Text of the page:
I’m just beginning this book called Small Things with Great Love: Adventures in Loving Your Neighbor by Margot Starbuck (is that an author-y name or what?). While I’m only about 50 pages in, much of her commentary has resonated with me as relevant and true of my own life. Just as the title implies, she urges readers to use our current circumstances to reach out to those who we normally wouldn’t. To use small interactions to show love to those pushed to the outer rim of society, whether they live down the block or in another nation. In speaking about how to reconcile two seemingly different worlds, she writes this searingly honest paragraph:
Even my impulse to “serve” is tainted with my own twisty radicalized motives. Despite the fact that I’m quick to invoke Jesus’ name, there can be a wily dynamic at work by which my “service” to “the poor” still allows me to feel superior to those I’m serving. It’s a mess, right? In my own heart, this devilish bind can precipitate one of two things. It can paralyze me so that, stuck, I stay trapped in my privilege-ghetto, segregated from so many that God loves. But acknowledging the mess can also drive me to prayer when I recognize that the tainted kind of power I do have – by virtue of race and education and affluence – only interferes with, rather than lubricates, authentic kingdom relationships. Then, to get unstuck, I cry out “God, be merciful to me, a sinner!” (Luke 18:13). This is pretty much how it goes.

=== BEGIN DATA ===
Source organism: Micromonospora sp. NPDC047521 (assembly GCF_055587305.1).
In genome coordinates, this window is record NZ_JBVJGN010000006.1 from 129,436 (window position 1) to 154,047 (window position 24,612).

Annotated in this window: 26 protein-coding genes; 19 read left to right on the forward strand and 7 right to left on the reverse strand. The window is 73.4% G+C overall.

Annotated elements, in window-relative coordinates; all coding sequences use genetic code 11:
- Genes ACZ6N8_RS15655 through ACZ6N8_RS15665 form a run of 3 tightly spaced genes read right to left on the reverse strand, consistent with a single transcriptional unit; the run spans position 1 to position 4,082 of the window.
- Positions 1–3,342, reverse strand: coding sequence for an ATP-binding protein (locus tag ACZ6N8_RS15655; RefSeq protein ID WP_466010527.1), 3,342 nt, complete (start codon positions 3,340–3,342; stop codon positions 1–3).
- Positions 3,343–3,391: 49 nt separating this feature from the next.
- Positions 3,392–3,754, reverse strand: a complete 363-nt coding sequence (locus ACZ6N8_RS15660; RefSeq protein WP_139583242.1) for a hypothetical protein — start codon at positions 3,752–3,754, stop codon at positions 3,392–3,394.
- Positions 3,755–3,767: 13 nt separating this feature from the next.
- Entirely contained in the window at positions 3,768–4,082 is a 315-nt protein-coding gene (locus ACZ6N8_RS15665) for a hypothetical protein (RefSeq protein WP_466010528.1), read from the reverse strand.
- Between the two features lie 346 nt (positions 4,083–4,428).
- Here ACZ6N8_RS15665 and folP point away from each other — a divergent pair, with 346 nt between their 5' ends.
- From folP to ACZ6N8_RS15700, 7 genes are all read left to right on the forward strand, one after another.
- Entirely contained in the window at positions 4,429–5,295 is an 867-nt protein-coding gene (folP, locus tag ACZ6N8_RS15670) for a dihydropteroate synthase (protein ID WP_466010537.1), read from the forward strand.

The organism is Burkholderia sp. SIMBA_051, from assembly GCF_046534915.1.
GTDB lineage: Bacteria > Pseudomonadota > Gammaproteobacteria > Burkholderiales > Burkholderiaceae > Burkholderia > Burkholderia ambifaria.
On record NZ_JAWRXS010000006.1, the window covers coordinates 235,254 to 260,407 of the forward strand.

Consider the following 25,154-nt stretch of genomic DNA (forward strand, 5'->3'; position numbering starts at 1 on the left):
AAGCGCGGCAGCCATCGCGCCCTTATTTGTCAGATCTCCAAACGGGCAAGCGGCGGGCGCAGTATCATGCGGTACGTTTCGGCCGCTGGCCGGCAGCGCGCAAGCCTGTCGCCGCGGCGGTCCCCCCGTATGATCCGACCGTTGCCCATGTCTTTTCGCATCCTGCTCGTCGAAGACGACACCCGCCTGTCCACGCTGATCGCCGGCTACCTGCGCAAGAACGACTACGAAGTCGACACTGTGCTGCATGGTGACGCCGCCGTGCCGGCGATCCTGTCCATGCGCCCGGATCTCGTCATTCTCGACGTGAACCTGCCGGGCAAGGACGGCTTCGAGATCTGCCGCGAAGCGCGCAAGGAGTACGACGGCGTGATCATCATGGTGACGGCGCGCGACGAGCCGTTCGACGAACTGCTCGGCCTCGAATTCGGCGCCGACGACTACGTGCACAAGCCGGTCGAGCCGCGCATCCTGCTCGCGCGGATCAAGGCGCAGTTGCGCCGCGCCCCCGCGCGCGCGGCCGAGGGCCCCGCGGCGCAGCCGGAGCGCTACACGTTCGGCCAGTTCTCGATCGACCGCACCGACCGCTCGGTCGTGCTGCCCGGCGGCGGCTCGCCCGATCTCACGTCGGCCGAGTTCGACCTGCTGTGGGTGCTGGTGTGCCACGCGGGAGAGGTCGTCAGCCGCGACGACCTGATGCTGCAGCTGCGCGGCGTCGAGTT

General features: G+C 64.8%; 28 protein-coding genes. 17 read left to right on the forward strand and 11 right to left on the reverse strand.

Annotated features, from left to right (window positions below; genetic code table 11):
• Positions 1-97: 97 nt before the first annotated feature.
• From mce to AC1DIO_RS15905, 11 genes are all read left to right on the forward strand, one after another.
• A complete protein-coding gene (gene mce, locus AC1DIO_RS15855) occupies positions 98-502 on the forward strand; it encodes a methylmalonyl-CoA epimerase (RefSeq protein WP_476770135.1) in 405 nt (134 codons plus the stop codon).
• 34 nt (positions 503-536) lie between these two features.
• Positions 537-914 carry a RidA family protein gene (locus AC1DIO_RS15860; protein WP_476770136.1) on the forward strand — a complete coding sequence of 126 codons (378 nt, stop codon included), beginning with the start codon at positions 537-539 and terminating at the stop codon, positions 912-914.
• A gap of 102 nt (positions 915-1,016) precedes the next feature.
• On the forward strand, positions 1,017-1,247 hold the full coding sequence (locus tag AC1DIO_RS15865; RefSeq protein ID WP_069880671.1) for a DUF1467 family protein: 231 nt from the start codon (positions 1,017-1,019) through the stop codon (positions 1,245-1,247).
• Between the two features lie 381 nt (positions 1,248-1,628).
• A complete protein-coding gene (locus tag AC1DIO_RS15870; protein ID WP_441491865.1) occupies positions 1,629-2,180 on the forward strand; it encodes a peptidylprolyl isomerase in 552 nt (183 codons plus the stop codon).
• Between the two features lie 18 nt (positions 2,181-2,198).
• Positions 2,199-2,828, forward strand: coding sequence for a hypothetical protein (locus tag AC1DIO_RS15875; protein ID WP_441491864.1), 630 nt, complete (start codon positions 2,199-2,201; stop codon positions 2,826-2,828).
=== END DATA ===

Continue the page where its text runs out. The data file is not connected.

We are, undoubtedly, a complicated people. I especially appreciate how she references the privileged power as being a hindrance in developing relationships with people considered to be on the fringe. Because let’s face it; sadly, the woman speaks truth.
How do we begin to create these new, authentic relationships? How do we stay genuine when we know that some will look upon us weirdly, while others will view us with admiration? Where, then, does that put our motivation?
Lord, help us.